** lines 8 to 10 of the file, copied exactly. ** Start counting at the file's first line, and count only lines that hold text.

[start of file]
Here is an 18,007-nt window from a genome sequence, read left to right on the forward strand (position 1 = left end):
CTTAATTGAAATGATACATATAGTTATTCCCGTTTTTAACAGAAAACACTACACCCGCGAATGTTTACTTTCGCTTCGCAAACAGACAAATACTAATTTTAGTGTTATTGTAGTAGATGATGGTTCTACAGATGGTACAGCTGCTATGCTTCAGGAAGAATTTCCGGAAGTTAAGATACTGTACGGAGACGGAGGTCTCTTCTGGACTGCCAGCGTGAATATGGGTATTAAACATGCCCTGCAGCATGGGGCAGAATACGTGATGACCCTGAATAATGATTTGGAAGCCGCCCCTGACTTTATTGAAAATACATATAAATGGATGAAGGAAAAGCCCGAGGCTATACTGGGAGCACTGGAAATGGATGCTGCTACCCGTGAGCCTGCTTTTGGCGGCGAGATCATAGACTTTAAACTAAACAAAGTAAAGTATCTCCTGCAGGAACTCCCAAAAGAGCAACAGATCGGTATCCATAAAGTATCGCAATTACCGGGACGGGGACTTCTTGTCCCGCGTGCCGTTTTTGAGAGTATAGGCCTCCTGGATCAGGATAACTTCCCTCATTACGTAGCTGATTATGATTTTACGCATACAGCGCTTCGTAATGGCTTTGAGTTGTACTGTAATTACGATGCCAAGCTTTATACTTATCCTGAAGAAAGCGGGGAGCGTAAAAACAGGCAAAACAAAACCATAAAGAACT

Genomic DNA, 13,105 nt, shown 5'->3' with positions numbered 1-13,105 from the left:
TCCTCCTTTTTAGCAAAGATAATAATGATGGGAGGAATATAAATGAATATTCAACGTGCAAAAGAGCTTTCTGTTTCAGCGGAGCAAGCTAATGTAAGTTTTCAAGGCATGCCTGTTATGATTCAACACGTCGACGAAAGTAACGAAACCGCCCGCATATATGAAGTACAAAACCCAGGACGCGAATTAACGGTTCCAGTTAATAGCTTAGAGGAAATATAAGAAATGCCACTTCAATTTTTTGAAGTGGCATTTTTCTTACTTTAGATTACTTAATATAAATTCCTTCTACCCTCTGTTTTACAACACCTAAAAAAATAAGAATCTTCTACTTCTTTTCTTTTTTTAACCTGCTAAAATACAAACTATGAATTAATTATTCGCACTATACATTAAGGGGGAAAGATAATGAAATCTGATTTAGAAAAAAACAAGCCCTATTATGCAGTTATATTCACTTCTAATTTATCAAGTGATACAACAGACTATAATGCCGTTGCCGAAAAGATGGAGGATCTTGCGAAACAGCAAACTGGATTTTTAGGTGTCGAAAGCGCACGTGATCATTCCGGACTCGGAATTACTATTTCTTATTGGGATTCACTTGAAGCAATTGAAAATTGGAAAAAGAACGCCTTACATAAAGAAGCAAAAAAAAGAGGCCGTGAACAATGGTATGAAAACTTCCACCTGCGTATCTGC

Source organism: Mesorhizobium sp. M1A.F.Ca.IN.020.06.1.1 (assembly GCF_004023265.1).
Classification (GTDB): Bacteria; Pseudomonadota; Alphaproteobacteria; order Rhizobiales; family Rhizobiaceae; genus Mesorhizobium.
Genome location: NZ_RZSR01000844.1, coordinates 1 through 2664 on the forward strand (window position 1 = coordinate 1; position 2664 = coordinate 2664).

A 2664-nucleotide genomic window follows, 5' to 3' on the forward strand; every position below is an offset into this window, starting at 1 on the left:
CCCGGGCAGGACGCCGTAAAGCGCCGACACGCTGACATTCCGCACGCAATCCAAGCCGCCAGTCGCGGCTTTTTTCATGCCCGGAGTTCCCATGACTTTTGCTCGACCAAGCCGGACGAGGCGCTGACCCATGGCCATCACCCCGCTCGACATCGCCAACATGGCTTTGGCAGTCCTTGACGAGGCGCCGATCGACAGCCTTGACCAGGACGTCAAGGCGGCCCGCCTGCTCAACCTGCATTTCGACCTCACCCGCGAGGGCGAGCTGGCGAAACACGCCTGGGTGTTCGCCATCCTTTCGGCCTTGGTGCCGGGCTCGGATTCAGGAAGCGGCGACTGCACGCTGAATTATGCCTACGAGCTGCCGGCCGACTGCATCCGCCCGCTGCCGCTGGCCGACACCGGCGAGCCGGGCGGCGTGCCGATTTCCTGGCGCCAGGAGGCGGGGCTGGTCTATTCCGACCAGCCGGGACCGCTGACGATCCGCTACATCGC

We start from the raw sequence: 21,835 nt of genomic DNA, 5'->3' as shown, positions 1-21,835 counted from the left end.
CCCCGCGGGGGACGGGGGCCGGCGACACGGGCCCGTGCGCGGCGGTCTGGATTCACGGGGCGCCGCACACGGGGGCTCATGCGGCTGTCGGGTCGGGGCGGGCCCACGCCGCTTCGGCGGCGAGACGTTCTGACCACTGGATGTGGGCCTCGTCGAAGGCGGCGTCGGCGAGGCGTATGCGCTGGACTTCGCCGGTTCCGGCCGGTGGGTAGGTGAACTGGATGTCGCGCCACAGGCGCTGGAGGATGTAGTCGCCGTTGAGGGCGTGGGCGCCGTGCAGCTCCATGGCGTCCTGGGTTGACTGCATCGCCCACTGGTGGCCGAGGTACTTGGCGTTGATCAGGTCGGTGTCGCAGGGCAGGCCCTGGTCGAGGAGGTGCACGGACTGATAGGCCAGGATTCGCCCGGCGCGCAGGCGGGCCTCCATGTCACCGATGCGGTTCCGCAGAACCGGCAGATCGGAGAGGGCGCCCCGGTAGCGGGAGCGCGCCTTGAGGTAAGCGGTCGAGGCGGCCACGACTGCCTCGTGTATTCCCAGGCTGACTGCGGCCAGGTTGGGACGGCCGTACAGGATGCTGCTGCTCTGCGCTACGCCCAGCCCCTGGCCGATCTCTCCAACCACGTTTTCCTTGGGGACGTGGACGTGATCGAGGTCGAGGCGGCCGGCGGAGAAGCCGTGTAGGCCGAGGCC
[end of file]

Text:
A 2664-nucleotide genomic window follows, 5' to 3' on the forward strand; every position below is an offset into this window, starting at 1 on the left:
CCCGGGCAGGACGCCGTAAAGCGCCGACACGCTGACATTCCGCACGCAATCCAAGCCGCCAGTCGCGGCTTTTTTCATGCCCGGAGTTCCCATGACTTTTGCTCGACCAAGCCGGACGAGGCGCTGACCCATGGCCATCACCCCGCTCGACATCGCCAACATGGCTTTGGCAGTCCTTGACGAGGCGCCGATCGACAGCCTTGACCAGGACGTCAAGGCGGCCCGCCTGCTCAACCTGCATTTCGACCTCACCCGCGAGGGCGAGCTGGCGAAACACGCCTGGGTGTTCGCCATCCTTTCGGCCTTGGTGCCGGGCTCGGATTCAGGAAGCGGCGACTGCACGCTGAATTATGCCTACGAGCTGCCGGCCGACTGCATCCGCCCGCTGCCGCTGGCCGACACCGGCGAGCCGGGCGGCGTGCCGATTTCCTGGCGCCAGGAGGCGGGGCTGGTCTATTCCGACCAGCCGGGACCGCTGACGATCCGCTACATCGC

We start from the raw sequence: 21,835 nt of genomic DNA, 5'->3' as shown, positions 1-21,835 counted from the left end.